Sadly it would appear that many a friendship has foundered on the rocky shores of hospitality.  My own final story is a topical one, for it took place on Bonfire Night many years ago.  Our guests, a couple with two youngish children, arrived to see the fireworks with us, have dinner and stay the night.  I’d spent the day cooking something delicious to come home to but when the display ended I first had to collect our younger child from a friend’s.  By the time I returned, all of twenty minutes later, our guests had practically polished off a bottle of Sancerre from my wine stash that I hadn’t planned to serve.  This set the tone for the whole evening, when they got very drunk and were breathtakingly rude to me.  When eventually I stomped upstairs in a fit of barely concealed fury, they didn’t even notice.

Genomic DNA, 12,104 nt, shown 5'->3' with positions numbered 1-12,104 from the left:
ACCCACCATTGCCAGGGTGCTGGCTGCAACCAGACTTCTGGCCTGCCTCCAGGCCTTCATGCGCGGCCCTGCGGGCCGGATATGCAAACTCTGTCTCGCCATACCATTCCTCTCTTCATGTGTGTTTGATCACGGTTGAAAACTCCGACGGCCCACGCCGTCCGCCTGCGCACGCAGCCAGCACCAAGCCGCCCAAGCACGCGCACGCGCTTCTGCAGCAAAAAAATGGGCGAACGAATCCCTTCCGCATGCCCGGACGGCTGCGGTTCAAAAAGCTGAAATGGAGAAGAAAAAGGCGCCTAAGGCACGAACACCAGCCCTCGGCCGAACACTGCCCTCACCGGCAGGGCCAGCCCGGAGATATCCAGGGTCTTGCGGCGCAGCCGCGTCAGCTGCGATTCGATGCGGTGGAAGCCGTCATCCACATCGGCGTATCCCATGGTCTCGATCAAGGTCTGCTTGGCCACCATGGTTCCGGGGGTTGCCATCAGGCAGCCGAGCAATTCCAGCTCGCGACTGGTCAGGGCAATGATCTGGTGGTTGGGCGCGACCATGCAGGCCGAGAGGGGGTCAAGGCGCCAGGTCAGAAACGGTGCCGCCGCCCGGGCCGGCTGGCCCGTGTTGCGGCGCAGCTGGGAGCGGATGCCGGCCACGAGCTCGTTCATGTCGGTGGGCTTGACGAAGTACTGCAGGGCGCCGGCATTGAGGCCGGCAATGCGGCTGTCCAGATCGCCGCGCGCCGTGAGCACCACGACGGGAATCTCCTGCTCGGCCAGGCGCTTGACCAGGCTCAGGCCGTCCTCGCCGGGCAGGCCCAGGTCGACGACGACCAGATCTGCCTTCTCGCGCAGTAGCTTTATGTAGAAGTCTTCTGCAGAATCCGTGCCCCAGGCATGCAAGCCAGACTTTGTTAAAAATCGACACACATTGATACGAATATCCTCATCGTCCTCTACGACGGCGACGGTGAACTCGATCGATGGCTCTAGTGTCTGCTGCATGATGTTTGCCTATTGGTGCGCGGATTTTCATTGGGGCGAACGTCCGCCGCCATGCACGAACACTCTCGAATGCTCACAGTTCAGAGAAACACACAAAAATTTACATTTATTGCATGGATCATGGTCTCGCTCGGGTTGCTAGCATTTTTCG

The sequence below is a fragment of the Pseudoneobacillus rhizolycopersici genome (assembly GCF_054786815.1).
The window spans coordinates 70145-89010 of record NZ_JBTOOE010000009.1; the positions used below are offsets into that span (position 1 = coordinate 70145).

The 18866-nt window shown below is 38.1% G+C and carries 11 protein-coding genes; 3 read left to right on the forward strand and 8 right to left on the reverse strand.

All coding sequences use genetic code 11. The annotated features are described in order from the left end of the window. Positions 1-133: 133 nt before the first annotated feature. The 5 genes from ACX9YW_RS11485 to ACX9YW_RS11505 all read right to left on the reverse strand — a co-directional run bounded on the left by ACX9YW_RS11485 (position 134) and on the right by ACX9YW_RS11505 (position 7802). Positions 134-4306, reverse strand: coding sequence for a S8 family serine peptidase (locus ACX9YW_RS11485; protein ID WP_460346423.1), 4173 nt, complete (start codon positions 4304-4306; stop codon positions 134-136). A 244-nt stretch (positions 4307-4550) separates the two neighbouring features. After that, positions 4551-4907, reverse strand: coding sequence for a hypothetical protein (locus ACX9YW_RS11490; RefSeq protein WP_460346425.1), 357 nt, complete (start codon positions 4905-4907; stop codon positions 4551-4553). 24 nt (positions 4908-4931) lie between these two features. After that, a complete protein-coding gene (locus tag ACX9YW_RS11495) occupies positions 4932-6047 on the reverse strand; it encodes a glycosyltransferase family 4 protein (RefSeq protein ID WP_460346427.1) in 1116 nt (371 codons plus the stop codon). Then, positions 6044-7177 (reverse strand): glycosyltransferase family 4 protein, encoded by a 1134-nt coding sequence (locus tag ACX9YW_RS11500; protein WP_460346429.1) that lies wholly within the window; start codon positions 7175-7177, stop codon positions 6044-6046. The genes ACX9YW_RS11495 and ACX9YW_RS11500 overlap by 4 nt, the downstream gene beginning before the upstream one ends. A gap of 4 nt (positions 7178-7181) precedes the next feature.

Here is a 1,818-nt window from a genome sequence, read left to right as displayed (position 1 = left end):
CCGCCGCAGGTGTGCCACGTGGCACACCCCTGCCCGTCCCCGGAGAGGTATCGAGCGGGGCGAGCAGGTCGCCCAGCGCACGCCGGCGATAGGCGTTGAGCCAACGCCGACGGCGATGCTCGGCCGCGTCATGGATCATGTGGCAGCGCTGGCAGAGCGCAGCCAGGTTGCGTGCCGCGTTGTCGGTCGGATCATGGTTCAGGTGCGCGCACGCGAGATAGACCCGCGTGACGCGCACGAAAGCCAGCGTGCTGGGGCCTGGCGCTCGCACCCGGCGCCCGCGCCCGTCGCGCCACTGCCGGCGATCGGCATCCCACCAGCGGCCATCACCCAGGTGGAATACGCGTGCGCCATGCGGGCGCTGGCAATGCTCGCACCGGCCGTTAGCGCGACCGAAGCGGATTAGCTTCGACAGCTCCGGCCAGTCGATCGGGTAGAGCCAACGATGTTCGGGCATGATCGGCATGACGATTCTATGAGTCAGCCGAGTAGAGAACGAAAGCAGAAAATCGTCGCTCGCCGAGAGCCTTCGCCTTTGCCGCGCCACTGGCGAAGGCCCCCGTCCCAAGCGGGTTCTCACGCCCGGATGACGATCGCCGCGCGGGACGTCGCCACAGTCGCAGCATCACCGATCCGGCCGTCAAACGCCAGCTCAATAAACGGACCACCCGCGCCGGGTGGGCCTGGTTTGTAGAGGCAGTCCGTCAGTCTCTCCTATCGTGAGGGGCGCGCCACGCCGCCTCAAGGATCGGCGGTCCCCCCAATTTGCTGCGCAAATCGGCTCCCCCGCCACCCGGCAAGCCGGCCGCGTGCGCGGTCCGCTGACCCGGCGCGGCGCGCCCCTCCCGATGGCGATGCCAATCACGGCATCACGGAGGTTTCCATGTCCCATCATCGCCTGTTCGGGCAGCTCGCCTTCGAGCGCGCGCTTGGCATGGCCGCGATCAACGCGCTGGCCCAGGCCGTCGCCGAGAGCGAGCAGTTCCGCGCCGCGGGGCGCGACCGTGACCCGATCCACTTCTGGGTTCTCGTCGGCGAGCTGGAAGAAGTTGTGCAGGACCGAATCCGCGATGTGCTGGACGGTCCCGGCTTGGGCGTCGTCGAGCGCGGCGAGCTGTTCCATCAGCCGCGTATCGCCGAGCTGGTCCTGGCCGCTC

The next morning I took an unnecessarily long walk to buy the Sunday papers in the hope they would have left before I got back, but it was as if nothing had happened.  They thought it would be nice to stay for lunch, and when I said we didn’t have enough food, a convivial walk to the local shops was proposed.  It was five hours before they left.  Delicacy prevents me going into detail about the scene which awaited me in the loft bedroom, other than to say it looked like the aftermath of a particularly nasty stag night.  There was only one bodily substance not in evidence.

Over to my sources who shall remain nameless.  How about…

The grandmother who comes for Christmas…  and helpfully decides to let you, the exhausted young parents, have a lie in on Christmas day, waking up to find your three-year-old has already opened all of his presents.